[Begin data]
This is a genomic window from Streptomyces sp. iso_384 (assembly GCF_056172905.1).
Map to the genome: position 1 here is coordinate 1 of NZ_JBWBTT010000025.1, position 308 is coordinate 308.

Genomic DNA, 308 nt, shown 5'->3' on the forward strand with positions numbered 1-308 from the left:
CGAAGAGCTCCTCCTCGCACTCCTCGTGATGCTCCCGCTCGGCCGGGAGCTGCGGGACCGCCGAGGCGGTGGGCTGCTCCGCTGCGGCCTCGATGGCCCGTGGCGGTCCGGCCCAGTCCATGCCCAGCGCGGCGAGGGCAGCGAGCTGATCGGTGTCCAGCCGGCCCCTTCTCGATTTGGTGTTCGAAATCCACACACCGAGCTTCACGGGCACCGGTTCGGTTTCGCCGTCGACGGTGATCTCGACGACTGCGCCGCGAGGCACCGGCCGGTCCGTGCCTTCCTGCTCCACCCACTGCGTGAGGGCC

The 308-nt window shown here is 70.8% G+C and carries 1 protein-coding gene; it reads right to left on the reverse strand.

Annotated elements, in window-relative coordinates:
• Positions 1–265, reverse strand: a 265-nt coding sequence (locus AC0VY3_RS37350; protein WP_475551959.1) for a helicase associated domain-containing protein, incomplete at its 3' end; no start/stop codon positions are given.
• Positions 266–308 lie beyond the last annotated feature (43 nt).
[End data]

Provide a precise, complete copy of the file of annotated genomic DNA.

This is a genomic window from Streptomyces sp. iso_384 (assembly GCF_056172905.1).
Map to the genome: position 1 here is coordinate 1 of NZ_JBWBTT010000025.1, position 308 is coordinate 308.

Genomic DNA, 308 nt, shown 5'->3' on the forward strand with positions numbered 1-308 from the left:
CGAAGAGCTCCTCCTCGCACTCCTCGTGATGCTCCCGCTCGGCCGGGAGCTGCGGGACCGCCGAGGCGGTGGGCTGCTCCGCTGCGGCCTCGATGGCCCGTGGCGGTCCGGCCCAGTCCATGCCCAGCGCGGCGAGGGCAGCGAGCTGATCGGTGTCCAGCCGGCCCCTTCTCGATTTGGTGTTCGAAATCCACACACCGAGCTTCACGGGCACCGGTTCGGTTTCGCCGTCGACGGTGATCTCGACGACTGCGCCGCGAGGCACCGGCCGGTCCGTGCCTTCCTGCTCCACCCACTGCGTGAGGGCC

The 308-nt window shown here is 70.8% G+C and carries 1 protein-coding gene; it reads right to left on the reverse strand.

Annotated elements, in window-relative coordinates:
• Positions 1–265, reverse strand: a 265-nt coding sequence (locus AC0VY3_RS37350; protein WP_475551959.1) for a helicase associated domain-containing protein, incomplete at its 3' end; no start/stop codon positions are given.
• Positions 266–308 lie beyond the last annotated feature (43 nt).